A cortege of ghostly bodies: Abstraction, prothesis, and the logic of the mannequin
Book chapter, 2018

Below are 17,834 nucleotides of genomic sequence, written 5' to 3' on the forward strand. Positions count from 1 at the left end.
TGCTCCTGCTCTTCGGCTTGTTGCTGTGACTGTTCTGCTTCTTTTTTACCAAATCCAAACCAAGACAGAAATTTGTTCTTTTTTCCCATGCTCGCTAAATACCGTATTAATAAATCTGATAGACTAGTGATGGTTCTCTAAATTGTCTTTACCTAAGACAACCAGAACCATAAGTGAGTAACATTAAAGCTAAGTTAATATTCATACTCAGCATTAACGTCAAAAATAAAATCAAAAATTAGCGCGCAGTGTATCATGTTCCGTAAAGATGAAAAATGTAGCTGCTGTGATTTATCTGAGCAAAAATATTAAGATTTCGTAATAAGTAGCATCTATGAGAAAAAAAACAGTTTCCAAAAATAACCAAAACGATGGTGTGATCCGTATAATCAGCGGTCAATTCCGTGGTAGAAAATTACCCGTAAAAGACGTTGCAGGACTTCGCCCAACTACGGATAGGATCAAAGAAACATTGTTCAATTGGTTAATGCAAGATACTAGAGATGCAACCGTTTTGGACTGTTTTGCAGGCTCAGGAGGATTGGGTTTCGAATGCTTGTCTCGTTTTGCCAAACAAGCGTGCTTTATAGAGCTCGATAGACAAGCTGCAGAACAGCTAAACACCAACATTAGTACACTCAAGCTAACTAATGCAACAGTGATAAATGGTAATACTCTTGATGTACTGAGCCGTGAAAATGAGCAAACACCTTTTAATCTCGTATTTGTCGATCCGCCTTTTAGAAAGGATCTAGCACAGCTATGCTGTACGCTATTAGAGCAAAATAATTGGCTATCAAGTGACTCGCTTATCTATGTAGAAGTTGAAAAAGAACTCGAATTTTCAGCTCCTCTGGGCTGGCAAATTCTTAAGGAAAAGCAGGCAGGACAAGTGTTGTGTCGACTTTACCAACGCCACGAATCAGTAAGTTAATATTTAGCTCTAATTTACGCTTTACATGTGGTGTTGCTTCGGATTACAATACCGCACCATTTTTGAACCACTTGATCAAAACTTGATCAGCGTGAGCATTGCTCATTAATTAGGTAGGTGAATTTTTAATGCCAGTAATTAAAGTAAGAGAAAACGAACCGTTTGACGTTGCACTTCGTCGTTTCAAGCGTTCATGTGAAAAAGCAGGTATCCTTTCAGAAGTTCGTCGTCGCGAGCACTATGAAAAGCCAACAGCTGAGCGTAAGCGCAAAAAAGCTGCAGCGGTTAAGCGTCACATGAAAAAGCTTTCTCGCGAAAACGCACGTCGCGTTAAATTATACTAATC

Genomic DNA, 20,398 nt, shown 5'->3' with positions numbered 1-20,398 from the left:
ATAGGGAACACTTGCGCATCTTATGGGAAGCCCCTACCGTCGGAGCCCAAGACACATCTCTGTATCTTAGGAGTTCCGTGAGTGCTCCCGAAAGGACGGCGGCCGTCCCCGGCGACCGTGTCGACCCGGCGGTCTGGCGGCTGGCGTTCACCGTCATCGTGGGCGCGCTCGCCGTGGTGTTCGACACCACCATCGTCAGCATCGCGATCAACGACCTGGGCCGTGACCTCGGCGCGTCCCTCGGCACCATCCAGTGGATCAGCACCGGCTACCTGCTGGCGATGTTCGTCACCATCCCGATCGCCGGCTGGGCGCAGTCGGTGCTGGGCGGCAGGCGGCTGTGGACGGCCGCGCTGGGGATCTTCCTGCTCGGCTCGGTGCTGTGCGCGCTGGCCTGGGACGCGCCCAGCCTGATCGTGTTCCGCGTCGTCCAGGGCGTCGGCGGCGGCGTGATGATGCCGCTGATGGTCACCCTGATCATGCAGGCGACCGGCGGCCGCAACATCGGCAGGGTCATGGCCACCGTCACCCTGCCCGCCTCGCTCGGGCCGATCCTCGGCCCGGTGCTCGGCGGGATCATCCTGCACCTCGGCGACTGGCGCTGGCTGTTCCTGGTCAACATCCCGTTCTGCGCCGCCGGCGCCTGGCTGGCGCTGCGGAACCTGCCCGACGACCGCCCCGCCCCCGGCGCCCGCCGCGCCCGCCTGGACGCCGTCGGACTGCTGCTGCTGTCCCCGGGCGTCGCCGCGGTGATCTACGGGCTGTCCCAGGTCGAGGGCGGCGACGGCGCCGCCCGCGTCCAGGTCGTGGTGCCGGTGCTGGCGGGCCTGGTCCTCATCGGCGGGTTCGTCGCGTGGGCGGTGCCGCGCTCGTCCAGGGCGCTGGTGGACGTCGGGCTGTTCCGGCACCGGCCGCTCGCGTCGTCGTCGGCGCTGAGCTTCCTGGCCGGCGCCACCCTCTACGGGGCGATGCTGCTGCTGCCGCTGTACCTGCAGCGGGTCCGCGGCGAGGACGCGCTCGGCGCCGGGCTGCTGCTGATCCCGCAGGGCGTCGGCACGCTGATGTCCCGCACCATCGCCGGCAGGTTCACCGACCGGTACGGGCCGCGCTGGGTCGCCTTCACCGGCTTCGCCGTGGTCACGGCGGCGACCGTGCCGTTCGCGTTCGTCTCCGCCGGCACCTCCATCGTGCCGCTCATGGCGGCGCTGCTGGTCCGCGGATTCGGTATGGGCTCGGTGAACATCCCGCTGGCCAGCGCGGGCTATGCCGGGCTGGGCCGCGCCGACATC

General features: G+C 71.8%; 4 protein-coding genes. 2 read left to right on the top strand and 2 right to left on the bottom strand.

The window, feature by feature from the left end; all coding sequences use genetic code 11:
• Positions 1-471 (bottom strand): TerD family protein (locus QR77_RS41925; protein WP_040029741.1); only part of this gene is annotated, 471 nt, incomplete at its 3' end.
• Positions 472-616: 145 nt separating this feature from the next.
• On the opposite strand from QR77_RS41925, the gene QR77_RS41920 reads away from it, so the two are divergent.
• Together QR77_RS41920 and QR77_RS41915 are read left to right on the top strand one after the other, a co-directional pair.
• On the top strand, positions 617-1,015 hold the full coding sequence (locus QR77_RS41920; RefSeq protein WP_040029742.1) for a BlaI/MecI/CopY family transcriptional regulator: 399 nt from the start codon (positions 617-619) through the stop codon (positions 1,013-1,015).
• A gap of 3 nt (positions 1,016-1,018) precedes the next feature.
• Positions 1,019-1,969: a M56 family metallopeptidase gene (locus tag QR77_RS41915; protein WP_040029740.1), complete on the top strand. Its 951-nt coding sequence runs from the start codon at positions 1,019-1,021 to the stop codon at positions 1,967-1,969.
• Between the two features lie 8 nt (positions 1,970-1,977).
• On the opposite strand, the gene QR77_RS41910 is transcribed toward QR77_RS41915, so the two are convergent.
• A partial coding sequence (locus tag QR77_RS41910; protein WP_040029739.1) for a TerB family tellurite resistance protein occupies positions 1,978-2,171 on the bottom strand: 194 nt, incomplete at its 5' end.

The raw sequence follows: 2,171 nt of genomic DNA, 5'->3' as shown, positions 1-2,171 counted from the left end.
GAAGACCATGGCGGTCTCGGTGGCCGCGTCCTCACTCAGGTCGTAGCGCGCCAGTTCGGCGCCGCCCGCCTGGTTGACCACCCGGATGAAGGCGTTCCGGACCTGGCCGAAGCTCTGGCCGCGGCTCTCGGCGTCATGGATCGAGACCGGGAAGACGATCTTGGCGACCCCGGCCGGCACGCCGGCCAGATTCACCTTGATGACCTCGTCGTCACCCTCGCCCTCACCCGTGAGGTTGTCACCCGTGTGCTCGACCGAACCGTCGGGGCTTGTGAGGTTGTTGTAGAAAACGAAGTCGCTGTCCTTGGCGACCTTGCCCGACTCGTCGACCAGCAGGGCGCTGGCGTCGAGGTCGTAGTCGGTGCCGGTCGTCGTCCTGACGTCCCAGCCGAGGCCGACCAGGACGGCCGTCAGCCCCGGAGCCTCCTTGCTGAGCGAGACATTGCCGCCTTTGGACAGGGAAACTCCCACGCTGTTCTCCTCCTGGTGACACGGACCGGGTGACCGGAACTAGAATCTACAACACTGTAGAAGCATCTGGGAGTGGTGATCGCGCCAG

Bodies are both present and thoroughly gendered in commercial environments – and, by extension, in public space. Such gendered presence is addressed in studies of both the historical evolution and current conditions of consumption and public space alike, which show that it takes many, varied forms. Where much discourse on bodies in such spaces tends to focus on photographic and video material – in magazines, on billboards, and on shopfronts – somewhat less attention has been given to the role of mannequins (here, specifically wax and plastic mannequin ‘dolls’ used to display fashion in shopfronts and inside stores). Mannequins clearly perform something other than the photographic material used to display fashion: they are less detailed, less formulated, and less expressive. This is not due to an inability to make mannequins more ‘real’. Considering their prevalence and gendered presence and distribution, it is worth considering how they specifically contribute to processes of subjectification, embodiment, identity, and fashion negotiation. This project builds on four primary sources: empirical research into commercial space, specifically two department stores; Vanessa Osborne’s ‘The Logic of the Mannequin’; Gilles Châtelet’s discussions on diagrams, space, and abstraction-prothesis processes; and an experimental, explorative study undertaken at Dansmuseet (the Museum of Dance and Movement) in Stockholm in 2012. The project aims to develop our understanding of how mannequins operate in commercial space and society – specifically, how in their abstraction these inanimate objects not only allow for but in fact demand completion from observers.